Appeal from the Order of the Unemployment Compensation Board of Review in the case of In Re: Claim of Glenn J. Romao, No. B-190109.
Allen H. Smith, for petitioner.
Richard Lengler, Law Student Intern, with him Richard Wagner, Counsel, and Richard L. Cole, Jr., Chief Counsel, for respondent.
Judges Craig, MacPhail and Doyle, sitting as a panel of three. Opinion by Judge MacPhail. This decision was reached prior to the resignation of Judge Mencer.
[ 66 Pa. Commw. Page 213]
Glenn J. Romao (Claimant) has appealed to this Court from a decision of the Unemployment Compensation Board of Review (Board) affirming a referee's denial of benefits on the basis of Claimant's voluntary termination of employment "without cause of a necessitous and compelling nature."*fn1
Claimant was last employed by Jimmy Wilson, Jr. (Employer) as an estimator of moving costs for customers. Until two months prior to his termination, Claimant was paid $200 per week salary plus a 2% commission on business up to $100,000, and a 4% commission over that amount. This commission was based on the complete cost (packing and transportation) of all sales that he worked on. At that time, Employer changed Claimant's method of remuneration to a draw of $200 weekly against commissions. The commission rate was changed to 5% for all business which came to him through the office and 7% on all business brought in by Claimant. The commission was to be based on only the transportation portion of each sale. During the first month under this arrangement, Claimant earned $530, or $270 under his $800 draw for the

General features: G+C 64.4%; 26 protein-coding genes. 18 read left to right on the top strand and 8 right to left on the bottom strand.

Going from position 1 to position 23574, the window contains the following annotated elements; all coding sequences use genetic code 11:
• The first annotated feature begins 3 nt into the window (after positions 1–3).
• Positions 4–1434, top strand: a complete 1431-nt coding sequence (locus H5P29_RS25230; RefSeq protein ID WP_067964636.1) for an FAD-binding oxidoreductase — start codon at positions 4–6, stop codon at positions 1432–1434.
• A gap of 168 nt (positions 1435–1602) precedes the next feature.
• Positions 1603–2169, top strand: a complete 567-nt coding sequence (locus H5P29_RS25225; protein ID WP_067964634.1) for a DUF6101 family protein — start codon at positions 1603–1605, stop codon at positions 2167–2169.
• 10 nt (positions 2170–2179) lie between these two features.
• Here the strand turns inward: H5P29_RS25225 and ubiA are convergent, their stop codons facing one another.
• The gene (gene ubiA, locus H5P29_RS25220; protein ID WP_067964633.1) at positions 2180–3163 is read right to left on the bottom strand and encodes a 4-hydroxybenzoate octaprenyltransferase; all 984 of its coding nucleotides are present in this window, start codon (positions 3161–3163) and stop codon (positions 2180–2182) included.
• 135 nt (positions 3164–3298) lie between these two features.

[ 66 Pa. Commw. Page 214]
month. During the second month, Claimant earned $1549, from which Employer recovered the prior month's shortfall. Claimant terminated his employment on July 3, 1980.
Claimant has argued to the Board and this Court that the change in remuneration would have resulted in a material change in income from $21,000 the prior year to $10,000 under the new pay method.*fn2 This, Claimant argues, was cause of a necessitous and compelling nature for quitting, thus justifying his termination.
However, change in remuneration cannot be asserted as a valid cause for quitting in this case so long as finding of fact number four -- "Claimant agreed to the new commission arrangement as the new terms of his employment" -- is supported by substantial evidence. For we believe that once an employee has accepted new employment terms, he has admitted to their suitability, see Ennis v. Unemployment Compensation Board of Review, 50 Pa. Commonwealth Ct. 10, 411 A.2d 1291 (1980), and therefore any later dissatisfaction with those terms, under well settled law, would not constitute cause of a necessitous and compelling nature. See Happe v. Unemployment Compensation Board of Review, 39 Pa. Commonwealth Ct. 486, 395 A.2d 701 (1979).
We have examined the testimony presented in this case and we believe that the Board could reasonably have concluded that Claimant did accept these new terms. Claimant did not testify to any agreed upon trial period for this new remuneration ...